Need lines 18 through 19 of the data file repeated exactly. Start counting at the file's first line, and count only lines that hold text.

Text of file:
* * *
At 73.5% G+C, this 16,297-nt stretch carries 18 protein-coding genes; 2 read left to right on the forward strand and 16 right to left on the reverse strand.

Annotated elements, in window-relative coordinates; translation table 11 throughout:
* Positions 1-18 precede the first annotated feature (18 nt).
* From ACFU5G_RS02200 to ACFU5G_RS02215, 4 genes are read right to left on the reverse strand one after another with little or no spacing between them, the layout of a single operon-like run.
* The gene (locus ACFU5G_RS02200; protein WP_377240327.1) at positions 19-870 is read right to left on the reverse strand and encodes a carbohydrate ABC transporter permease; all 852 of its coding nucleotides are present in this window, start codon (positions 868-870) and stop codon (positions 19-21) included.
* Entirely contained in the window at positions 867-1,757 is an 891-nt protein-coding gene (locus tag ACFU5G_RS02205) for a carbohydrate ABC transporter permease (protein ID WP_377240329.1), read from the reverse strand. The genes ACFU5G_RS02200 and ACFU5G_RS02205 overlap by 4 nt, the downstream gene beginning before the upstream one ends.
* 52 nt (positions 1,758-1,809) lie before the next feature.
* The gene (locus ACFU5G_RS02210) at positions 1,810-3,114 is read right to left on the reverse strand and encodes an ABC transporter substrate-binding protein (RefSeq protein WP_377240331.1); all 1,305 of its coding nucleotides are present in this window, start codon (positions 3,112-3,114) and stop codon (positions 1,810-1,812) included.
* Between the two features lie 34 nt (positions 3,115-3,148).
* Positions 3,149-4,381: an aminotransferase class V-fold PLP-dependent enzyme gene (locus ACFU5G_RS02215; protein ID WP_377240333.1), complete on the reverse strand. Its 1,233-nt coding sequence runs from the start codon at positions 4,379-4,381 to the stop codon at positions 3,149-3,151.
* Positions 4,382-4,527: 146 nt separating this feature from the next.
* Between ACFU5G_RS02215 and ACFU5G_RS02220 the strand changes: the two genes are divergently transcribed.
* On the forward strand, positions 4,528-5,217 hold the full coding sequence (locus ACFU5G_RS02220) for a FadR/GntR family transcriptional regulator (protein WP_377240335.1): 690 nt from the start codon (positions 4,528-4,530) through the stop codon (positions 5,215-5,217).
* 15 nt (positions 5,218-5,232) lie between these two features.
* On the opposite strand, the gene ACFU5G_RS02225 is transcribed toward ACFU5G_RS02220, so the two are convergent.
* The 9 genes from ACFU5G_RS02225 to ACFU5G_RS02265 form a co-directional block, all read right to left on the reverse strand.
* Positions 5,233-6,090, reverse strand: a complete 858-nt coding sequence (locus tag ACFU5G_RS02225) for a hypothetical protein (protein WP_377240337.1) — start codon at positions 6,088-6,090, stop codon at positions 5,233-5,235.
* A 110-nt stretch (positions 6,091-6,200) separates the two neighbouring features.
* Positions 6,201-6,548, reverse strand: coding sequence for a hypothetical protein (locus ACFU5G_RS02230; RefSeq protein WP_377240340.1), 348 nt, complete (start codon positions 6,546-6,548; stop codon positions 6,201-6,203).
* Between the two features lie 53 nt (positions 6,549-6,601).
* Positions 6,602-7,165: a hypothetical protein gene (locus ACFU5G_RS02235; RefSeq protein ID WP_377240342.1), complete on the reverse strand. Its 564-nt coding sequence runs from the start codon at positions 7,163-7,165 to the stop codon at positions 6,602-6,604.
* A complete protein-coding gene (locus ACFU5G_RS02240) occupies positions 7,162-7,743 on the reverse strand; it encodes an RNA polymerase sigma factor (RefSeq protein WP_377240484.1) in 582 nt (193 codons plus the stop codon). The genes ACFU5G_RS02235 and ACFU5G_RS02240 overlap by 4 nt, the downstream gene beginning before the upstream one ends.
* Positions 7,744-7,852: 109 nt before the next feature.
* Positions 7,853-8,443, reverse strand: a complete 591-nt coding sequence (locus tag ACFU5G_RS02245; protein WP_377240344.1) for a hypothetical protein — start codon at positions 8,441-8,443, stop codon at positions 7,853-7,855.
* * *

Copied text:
* A 110-nt stretch (positions 6,091-6,200) separates the two neighbouring features.
* Positions 6,201-6,548, reverse strand: coding sequence for a hypothetical protein (locus ACFU5G_RS02230; RefSeq protein WP_377240340.1), 348 nt, complete (start codon positions 6,546-6,548; stop codon positions 6,201-6,203).